We have provided solutions that address the key requirements for this market for many years and continues to evolve our solutions as the market evolves: size, battery life, user experience and connectivity. Our microcontrollers, microprocessors, connectivity and sensor portfolios provide scalable, low power and targeted features to address the various use cases. We also provide enablement such as application specific reference designs like the WaRP board around our technology to give developers a head start in their development efforts.

That’s gives you a brief summary of wearables and our involvement in this market so now let’s turn to the second aspect of this blog: running. I live and work in Austin, TX where running is a key part of the core culture. You’ll see runners all over town at all times of the day and night. The Austin Marathon and Half Marathon was started by Motorola many years ago and we re-started sponsorship of this iconic Austin event last year. In gearing up for this year’s Austin Marathon, we wanted to address the topics of wearables and running by testing how wearable technology impacts athletes. And as a runner myself, this topic was of great interest so I eagerly got involved in the experiment.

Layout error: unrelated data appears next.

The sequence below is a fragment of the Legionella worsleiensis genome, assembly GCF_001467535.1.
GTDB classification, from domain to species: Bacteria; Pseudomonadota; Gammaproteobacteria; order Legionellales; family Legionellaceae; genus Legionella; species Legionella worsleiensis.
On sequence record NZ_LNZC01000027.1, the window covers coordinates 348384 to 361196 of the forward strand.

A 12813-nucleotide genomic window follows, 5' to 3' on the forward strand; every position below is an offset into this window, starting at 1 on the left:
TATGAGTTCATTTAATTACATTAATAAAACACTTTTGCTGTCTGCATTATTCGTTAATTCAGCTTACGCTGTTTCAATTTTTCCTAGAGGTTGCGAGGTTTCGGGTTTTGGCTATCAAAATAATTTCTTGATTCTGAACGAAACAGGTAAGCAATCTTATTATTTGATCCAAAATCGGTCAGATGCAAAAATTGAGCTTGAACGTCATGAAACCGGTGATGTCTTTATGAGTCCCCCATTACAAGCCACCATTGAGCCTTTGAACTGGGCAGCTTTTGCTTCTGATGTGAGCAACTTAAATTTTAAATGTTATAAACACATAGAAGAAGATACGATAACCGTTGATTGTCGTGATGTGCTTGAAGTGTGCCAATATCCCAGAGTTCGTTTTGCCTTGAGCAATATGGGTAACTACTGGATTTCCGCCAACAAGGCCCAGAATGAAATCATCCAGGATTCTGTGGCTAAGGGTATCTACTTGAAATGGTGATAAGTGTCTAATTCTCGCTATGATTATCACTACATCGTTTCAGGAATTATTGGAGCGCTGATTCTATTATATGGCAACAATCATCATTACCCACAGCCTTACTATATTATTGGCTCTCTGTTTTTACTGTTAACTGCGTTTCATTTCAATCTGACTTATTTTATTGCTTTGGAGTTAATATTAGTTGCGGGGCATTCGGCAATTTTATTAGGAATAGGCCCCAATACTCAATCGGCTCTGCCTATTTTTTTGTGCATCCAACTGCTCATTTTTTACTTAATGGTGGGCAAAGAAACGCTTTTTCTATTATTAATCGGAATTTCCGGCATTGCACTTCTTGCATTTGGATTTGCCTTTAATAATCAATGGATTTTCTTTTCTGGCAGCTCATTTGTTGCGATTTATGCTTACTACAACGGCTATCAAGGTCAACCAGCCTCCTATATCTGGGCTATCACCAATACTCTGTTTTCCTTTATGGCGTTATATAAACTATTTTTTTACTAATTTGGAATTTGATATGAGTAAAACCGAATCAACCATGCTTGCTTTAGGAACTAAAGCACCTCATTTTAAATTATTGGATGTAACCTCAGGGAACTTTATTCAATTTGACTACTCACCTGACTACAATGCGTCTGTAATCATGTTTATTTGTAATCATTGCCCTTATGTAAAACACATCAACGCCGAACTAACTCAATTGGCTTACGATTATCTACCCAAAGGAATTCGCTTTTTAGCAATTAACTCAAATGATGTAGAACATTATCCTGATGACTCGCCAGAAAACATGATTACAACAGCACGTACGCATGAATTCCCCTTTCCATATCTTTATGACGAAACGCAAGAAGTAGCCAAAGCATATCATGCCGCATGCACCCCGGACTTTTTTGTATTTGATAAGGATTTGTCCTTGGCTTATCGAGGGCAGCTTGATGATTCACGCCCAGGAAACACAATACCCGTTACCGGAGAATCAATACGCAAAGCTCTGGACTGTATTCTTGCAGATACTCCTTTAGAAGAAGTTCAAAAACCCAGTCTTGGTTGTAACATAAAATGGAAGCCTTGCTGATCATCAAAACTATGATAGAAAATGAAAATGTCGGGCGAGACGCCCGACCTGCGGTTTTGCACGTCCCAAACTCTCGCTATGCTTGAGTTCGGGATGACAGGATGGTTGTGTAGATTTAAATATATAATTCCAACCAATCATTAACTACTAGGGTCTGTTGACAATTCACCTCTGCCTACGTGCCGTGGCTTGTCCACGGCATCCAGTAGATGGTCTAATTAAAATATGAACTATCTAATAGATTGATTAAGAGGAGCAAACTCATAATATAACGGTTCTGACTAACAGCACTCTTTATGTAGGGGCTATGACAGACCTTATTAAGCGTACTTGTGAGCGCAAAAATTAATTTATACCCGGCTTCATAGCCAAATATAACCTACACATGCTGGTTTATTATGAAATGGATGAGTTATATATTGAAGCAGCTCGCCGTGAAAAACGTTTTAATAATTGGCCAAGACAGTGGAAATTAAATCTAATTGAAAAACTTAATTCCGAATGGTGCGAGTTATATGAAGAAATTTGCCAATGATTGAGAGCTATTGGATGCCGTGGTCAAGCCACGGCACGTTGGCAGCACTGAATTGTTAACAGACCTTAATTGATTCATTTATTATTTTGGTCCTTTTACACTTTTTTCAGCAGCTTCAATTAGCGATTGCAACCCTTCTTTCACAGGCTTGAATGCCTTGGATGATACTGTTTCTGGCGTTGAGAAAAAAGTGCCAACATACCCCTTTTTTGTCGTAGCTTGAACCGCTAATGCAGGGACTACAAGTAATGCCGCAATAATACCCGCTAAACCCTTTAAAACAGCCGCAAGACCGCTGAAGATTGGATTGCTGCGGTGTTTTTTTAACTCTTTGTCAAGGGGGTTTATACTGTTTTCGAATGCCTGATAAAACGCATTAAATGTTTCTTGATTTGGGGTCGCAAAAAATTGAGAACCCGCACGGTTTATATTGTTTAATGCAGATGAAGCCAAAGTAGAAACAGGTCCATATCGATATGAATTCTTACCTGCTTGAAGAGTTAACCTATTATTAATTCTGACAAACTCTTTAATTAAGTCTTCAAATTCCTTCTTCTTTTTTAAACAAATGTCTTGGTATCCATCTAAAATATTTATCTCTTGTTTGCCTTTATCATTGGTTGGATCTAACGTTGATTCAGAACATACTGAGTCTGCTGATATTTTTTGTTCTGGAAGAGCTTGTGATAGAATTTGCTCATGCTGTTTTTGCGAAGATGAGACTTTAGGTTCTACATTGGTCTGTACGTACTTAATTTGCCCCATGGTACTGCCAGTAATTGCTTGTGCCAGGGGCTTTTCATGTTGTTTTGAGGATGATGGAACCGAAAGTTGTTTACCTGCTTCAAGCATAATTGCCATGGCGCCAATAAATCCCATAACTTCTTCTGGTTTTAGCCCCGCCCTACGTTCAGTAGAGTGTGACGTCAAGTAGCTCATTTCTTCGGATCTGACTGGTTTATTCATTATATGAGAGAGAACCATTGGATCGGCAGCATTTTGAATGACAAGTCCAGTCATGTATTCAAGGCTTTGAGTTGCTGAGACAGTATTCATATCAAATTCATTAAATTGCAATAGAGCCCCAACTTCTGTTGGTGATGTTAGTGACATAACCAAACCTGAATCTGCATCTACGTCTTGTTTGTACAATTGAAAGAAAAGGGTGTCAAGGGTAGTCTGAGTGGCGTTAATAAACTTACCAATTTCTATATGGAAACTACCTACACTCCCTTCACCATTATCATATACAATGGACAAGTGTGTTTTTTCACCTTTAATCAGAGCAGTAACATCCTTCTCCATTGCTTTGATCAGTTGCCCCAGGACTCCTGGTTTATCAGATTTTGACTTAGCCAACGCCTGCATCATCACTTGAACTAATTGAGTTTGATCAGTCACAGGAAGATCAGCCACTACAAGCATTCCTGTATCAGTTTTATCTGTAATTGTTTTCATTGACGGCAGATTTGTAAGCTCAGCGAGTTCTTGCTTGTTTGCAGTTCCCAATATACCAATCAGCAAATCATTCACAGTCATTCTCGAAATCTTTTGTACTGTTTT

The Experiment

Garmin_220The objective of the project was to track how wearable technology assists with motivation and performance, as well as to uncover overall attitudes towards wearable technology when training for a race.